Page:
"Technological wariness is an enduring disturbance, with roots in religion," writes popular-science interpreter Rhodes in his introduction to this welcome anthology of 20th-century scientific invention. "Prometheus stealing fire from the gods and giving it to humans carries the sense of it; so does the serpent persuading Eve to taste the knowledgeable apple, and the Jewish myth of the Golem, a Frankenstein's monster animated by incorporations of holy words." Gods and monsters abound in these pages, made up of excerpts from essays, reports, articles, and speeches by both inventors and their critics. Rhodes includes, for instance, a worried editorial from 1931 by the journalist Floyd Allport, who presciently noted the community-destroying effects of technological advances such as the private car and the telephone; he also reproduces any number of warnings from the likes of Aldous Huxley, Vannevar Bush, and Edward Abbey that humankind's scientific imagination far outstrips our moral capacity. Joining these jeremiads in Rhodes's pages are more optimistic assessments, including Intel Corporation founder Gordon Moore's famous formulation, from 1965, that "the complexity of integrated circuits has approximately doubled every year since their introduction," whereas "cost per function has decreased several thousand-fold"--which explains why personal computers, among other items, have become increasingly more powerful and yet less expensive. Anyone interested in the development of 20th-century science, applied or theoretical, will delight in Rhodes's collection. --Gregory McNamee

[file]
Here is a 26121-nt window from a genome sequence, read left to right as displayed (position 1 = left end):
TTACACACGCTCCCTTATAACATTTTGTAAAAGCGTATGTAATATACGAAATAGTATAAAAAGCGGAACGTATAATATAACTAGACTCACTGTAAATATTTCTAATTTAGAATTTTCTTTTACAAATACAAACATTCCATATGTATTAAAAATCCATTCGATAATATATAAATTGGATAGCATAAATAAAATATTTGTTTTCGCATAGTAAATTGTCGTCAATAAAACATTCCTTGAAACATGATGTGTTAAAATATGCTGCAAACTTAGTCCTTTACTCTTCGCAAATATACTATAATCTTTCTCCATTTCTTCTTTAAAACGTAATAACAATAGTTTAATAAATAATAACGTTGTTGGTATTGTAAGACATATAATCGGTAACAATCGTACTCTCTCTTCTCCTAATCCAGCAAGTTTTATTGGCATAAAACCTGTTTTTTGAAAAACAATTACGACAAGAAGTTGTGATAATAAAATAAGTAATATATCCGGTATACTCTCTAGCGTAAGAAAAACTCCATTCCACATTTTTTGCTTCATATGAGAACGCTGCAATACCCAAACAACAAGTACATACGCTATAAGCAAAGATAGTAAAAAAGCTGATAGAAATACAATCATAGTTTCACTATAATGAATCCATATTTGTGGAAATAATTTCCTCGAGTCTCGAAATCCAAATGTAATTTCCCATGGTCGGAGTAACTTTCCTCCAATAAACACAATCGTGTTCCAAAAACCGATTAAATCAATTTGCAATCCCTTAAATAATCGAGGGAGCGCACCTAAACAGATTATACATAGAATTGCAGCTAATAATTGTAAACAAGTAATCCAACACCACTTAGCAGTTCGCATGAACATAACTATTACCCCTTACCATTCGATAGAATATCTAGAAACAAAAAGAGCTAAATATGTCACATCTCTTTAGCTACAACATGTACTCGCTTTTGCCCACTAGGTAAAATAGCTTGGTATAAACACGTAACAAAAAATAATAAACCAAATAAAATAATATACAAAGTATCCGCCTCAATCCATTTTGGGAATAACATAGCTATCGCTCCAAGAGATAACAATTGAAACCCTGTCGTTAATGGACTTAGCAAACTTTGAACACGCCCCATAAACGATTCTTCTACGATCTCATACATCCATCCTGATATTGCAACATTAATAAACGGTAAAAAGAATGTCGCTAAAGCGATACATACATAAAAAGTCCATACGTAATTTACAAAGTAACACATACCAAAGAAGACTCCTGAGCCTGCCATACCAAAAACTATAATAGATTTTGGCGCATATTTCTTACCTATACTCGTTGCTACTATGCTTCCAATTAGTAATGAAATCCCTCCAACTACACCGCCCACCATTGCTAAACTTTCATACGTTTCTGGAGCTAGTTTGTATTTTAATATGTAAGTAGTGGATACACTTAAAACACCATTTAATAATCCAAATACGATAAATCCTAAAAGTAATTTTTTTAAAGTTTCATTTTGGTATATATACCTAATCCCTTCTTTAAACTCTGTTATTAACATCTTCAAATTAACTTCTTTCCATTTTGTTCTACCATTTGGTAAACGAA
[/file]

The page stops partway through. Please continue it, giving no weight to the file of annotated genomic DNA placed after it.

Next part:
From Scientific American
"The Western world has argued passionately about technology--what it is, where it's going, whether it's good or bad for us--throughout the twentieth century, even while inventing it at a ferocious and accelerating rate," Rhodes writes. "This anthology samples that vital debate." Rhodes, Pulitzer Prize-winning author of The Making of the Atomic Bomb, excerpts the writings of many people who either helped to develop technology or pondered its impact; his selections make rewarding reading. He begins with journalist Mark Sullivan, pointing out in the 1920s that the words "radio," "movie" and "aviator" were unknown in 1900, and he carries on with 213 more contributions from both well-known and obscure observers of the technological scene. The book is part of the Sloan Technology Series of the Alfred P. Sloan Foundation.
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